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Introducing BIRT iHub F-Type: Integrating into Applications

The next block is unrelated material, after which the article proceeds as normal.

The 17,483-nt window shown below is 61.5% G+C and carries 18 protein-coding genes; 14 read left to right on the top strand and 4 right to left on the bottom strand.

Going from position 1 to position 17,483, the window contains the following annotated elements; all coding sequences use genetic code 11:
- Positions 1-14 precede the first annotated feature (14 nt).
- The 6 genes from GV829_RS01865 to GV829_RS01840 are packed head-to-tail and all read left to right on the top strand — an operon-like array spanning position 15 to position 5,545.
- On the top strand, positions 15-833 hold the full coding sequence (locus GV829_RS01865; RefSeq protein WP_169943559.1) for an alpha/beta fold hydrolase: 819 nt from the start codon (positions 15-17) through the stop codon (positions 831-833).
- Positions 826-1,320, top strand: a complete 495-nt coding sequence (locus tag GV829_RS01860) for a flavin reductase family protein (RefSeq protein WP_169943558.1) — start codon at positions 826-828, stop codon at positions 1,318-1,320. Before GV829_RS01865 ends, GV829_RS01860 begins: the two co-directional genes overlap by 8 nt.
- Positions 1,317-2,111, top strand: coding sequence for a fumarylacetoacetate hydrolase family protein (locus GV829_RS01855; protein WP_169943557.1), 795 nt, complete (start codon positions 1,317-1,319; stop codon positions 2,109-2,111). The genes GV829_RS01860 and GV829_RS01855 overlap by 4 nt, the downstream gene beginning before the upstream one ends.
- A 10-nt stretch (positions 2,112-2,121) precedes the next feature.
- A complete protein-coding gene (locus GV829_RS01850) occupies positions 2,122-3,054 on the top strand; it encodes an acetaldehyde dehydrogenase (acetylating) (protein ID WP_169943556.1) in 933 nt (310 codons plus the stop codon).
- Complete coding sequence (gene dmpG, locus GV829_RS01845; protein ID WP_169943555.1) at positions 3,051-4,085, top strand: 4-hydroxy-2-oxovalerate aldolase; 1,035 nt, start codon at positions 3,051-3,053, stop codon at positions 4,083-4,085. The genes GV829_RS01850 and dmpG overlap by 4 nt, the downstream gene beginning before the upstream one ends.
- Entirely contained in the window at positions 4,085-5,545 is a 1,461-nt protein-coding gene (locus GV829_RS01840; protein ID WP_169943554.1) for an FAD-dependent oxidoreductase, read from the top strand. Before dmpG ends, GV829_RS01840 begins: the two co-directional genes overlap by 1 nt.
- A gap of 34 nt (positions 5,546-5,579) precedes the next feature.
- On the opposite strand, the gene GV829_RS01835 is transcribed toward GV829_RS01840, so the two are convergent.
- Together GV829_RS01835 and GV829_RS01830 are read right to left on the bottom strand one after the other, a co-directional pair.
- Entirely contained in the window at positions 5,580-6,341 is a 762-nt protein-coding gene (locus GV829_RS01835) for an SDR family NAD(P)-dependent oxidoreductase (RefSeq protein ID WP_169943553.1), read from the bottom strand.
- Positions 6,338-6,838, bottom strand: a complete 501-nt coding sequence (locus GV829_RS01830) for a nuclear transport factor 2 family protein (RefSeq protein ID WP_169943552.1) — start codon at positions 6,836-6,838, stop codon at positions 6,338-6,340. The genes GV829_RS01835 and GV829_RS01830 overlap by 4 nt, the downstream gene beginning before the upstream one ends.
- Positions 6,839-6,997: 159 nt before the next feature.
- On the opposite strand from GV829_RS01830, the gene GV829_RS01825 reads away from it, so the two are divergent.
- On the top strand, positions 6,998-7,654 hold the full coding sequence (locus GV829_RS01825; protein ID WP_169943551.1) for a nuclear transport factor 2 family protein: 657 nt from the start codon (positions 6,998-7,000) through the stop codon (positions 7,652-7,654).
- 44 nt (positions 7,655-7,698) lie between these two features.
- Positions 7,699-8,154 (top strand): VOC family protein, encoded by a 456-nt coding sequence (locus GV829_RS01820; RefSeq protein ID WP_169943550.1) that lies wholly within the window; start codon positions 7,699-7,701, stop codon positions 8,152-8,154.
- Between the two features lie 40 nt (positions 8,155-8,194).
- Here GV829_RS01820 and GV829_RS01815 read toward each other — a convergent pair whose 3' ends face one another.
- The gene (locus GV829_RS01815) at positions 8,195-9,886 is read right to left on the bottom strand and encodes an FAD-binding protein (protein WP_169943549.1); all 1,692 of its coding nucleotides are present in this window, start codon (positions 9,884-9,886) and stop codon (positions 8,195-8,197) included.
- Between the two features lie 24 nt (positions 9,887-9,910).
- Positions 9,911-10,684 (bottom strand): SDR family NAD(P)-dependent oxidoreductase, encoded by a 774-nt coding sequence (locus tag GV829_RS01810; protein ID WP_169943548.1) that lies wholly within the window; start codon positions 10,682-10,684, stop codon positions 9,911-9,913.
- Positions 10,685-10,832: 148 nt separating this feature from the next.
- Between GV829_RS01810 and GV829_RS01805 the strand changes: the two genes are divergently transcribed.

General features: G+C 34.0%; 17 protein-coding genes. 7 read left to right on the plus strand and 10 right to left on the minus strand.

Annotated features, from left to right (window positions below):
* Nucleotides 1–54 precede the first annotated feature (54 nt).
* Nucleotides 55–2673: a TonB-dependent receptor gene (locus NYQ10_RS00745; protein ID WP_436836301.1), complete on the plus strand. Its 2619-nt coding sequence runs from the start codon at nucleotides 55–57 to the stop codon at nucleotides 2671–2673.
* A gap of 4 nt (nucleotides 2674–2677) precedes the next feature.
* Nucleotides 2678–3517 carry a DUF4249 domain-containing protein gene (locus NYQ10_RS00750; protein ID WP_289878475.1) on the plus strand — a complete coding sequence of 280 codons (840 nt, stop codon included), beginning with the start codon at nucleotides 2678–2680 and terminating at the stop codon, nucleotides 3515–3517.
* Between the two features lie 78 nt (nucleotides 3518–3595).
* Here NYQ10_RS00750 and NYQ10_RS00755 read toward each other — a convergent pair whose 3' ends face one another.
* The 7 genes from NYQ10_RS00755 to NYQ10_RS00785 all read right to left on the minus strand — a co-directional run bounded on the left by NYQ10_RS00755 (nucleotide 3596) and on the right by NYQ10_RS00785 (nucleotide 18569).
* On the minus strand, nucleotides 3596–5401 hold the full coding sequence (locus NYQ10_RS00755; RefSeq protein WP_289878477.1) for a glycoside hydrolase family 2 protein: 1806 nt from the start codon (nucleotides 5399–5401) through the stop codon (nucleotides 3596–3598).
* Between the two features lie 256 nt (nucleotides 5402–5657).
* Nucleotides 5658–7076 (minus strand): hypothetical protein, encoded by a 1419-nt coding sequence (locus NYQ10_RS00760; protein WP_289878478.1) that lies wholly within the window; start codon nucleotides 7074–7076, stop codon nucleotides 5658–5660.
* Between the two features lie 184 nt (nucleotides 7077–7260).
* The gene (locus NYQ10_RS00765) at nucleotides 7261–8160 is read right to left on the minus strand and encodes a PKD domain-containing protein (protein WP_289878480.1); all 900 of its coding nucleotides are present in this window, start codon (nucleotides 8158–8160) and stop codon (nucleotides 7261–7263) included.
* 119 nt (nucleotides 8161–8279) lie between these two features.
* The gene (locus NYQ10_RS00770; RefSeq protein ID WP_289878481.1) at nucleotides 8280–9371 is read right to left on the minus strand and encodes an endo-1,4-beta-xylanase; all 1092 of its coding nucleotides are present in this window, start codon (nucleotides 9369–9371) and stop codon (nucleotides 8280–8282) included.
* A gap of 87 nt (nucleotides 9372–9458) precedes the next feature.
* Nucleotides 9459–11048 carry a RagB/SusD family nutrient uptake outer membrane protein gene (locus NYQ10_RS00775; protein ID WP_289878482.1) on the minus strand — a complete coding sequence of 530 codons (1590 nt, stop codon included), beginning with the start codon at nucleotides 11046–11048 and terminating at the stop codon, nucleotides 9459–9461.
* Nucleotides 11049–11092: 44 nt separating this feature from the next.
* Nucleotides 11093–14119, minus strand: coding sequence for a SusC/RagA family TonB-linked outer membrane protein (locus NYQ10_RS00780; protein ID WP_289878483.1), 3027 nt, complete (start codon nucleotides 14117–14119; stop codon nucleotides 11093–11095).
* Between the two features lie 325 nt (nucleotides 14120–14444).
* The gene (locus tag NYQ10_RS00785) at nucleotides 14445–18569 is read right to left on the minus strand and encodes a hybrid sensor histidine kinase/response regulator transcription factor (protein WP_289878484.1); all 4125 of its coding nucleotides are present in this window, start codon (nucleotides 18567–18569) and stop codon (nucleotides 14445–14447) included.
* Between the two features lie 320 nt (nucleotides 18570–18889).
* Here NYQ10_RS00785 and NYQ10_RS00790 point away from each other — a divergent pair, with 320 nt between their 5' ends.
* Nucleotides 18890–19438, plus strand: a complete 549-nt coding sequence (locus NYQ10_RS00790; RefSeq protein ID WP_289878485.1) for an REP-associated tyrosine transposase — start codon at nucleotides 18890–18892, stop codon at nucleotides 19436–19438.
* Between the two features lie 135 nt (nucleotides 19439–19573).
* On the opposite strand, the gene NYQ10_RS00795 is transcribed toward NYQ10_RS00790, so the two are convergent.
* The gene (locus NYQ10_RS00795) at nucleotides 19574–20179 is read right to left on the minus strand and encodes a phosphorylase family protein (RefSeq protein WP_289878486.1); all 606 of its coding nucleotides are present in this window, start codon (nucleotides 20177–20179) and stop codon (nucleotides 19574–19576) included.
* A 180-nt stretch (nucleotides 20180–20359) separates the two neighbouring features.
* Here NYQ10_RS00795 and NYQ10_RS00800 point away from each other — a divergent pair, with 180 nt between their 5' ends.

If you’re familiar with open source BIRT and what the out-of-the-box options for integration are, you know that you had the viewer that could be called by URL, the viewer tag library that allowed you to embed the viewer into a JSP page, or a custom solution you built using the BIRT APIs. With BIRT iHub F-Type, you still have the ability to call visualizations by URL, but you also add the JavaScript API (JSAPI) which allows you to easily embed BIRT content into any page that allows for the use of JavaScript. In this blog, I’ll show a couple quick examples of calling reports by URL and a couple simple examples of using the JavaScript API to embed BIRT content into a web page. Calling Reports by URL When the only integration you care about is to be able to link out to a design from your application or webpage, a simple URL will do. If you’re upgrading your open source application to use BIRT iHub F-Type, you can use the same pattern of URL as you did with the open source viewer, so upgrading is relatively painless. For example: http://192.168.1.107:8700/iportal/frameset?__report=%2FHome%2Fadministrator%2FSampleReport.rptdesign If you’re not adapting an open source application your URL would look more like this one: http://192.168.1.107:8700/iportal/executereport.do?__vp=Default%20Volume&volume=Default%20Volume&__executableName=%2FHome%2Fadministrator%2FSampleReport.rptdesign If you can’t remember the URL pattern, don’t worry. All you need to do is go into the iHub UI, run your design by clicking on it, drop down the menu, and click the “Link to this page” option. The top option in this window is a link to the design. Copy that and use it wherever you need to. There are lots of URL parameters available to customize what you get from your URL. One example of this is adding __format=pdf to the above URL: http://192.168.1.107:8700/iportal/executereport.do?__vp=Default%20Volume&volume=Default%20Volume&__executableName=%2FHome%2Fadministrator%2FSampleReport.rptdesign&__format=pdf This will tell the BIRT iHub F-Type to return the PDF copy of the report output. Using the JSAPI When your goal is to have a more seamless integration of BIRT content into your application, the JavaScript API (JSAPI) is where you’ll want to start. The JSAPI allows you to quickly and easily embed your BIRT content into any page that allows for the use of JavaScript. To make it even simpler, you don’t even HAVE to know JavaScript to do the simplest case of embedding using the JSAPI. The iHub will give you a bare minimum block of code for embedding the viewer into you application by simply running your report from the iHub by URL or from the console, then going to the menu and clicking on “Link to this page” like described in the URL section, above. However, this time, we’ll use the second option. If you copy and paste this into a HTML page, then open it up in the browser, you’ll see the following: As you can see, the entire viewer is embedded into the page allowing you to step through all 11 pages of the report. There are many settings and features that can be set with the JSAPI to customize your embedded content. For example, if you bookmarked an item in your report and would like to only embed that single element into your page, you only need to add a single line of script. In the report I used for this blog, I have bookmarked the chart with “myChart”. Inside the myInit function, we simply use the line viewer1.setReportletBookmark(‘myChart’); and we get a single page in the viewer showing just the chart: Now, what if we don’t want to show the toolbar? To get rid of that, we would just add options.enableToolBar(false); and we’d see just the chart with no toolbar: You can find more of the things you can do with the JavaScript API by taking a look at the API reference in the documentation. The report and sample HTML page used in this blog will be posted in the devShare, soon. I will update the blog with a link when it’s available. Thanks for reading. If you have any questions or comments, please feel free to use the comments section below or visit the BIRT iHub F-Type forum. You can also find more information about the BIRT iHub F-Type in the deployment guide and documentation. -Michael For more blogs in the “Introducing BIRT iHub F-Type” series, see the list below: Installing iHub F-Type: Windows | Linux | VMWare Image Connecting to Data and Creating a Design Sharing Designs and Other Resources